Walt Whitman


Walt Whitman
Walt Whitman
Binns, p. 8.
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Whitman is considered to be one of the United States' greatest poets. Born near Long Island, he lived in New York for a time, and many of his poems celebrate the city and its' inhabitants. He worked as a writer, printer, editor, teacher, and even as a hospital aide during the Civil War. He was deeply interested in politics and examining democracy as a practice and an ideal. He traveled throughout the US and Canada. Some of his best-known works are his book of poems, Leaves of Grass (1855) and such individual poems as "Oh Captain! My Captain!" and "Song of the Open Road."Though dead before the start of the Spanish-American War, some of Whitman's writings reflect the national confidence and pride which led to enthusiasm for the war.

Major Works


Whitman made a few predictions for the future of the U.S. in his essay, "Democratic Vistas". In this November 1868 passage Whitman's prediction is mostly false; however, it does reveal a confidence in an ever-expanding America.

Whitman mentions Canada in "Democratic Vistas", and he would often speak of the country as if it were to become part of the United States. His expansionist ideal was not limited to Canada; Cuba comes into the picture in another one of his predictions, this from another series of essays published in Specimen Days and Collect, published in 1882. Once again, he foresees the United States as becoming a dominant super power, a view shared by many during the Spanish-American war.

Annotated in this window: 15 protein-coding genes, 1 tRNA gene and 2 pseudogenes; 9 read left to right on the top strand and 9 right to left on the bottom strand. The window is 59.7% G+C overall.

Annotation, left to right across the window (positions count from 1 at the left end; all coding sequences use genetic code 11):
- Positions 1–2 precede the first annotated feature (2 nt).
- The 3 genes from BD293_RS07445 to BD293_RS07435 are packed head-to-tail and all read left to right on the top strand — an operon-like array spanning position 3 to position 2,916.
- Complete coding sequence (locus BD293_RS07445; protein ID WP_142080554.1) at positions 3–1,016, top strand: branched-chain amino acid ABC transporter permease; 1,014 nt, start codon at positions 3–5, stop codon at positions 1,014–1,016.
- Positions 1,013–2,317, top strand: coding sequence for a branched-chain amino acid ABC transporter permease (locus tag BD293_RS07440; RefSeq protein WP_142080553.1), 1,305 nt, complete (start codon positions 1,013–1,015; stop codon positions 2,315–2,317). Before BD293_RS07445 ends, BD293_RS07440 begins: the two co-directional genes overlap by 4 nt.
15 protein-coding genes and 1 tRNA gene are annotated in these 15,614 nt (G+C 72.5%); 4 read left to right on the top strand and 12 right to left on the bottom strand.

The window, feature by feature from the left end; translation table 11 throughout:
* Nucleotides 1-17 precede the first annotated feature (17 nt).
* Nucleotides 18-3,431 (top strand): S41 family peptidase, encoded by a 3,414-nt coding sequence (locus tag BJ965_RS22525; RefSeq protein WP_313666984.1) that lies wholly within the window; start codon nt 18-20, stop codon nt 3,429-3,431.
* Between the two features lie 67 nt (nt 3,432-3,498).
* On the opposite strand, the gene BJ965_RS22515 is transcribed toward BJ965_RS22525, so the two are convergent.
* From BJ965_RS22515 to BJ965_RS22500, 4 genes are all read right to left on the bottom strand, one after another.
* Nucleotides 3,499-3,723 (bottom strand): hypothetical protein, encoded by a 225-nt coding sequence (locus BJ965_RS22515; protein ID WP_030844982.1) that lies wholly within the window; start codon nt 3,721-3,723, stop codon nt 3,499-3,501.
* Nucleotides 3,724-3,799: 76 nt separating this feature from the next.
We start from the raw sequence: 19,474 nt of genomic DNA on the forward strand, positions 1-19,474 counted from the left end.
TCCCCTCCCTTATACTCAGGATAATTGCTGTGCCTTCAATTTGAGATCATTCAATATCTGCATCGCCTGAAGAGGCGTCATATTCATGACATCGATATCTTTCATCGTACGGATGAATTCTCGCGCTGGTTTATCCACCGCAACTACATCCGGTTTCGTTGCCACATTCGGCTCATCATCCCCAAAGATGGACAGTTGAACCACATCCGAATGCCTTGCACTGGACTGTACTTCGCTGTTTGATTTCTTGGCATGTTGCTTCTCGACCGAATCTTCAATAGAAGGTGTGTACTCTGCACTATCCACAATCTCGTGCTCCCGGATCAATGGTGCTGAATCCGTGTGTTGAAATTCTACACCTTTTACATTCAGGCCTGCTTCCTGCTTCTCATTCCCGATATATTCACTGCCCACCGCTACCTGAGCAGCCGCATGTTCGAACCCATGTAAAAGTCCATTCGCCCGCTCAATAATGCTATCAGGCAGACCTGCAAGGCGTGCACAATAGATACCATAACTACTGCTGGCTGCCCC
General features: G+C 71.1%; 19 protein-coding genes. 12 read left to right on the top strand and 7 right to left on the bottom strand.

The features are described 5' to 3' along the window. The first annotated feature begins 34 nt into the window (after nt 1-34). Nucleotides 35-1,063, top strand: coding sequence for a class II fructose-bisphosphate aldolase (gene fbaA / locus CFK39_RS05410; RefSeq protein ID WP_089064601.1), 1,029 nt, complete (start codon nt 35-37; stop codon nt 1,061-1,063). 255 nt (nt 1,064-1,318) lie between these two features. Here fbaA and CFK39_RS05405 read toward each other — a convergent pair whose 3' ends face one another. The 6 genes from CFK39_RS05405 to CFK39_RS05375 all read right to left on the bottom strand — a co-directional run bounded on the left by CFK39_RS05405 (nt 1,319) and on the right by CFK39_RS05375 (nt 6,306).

Other notable lines by Whitman, full of national confidence and pride:

"We want the germinal idea that America, inheritor of the past, is the custodian of the future of humanity." (From Specimen Days and Collect)

"It seems as if the Almighty had spread before this nation charts of imperial destinies, dazzling as the sun. . .[America] will be empire of empires, overshadowing all else, past and present. . ." (From Specimen Days and Collect)

"For America, if eligible at all to downfall and ruin, is eligible within herself, not without; for I see clearly that the combined foreign world could not beat her down." (from "Democratic Vistas")

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Comments: Ask a Librarian (09/02/04)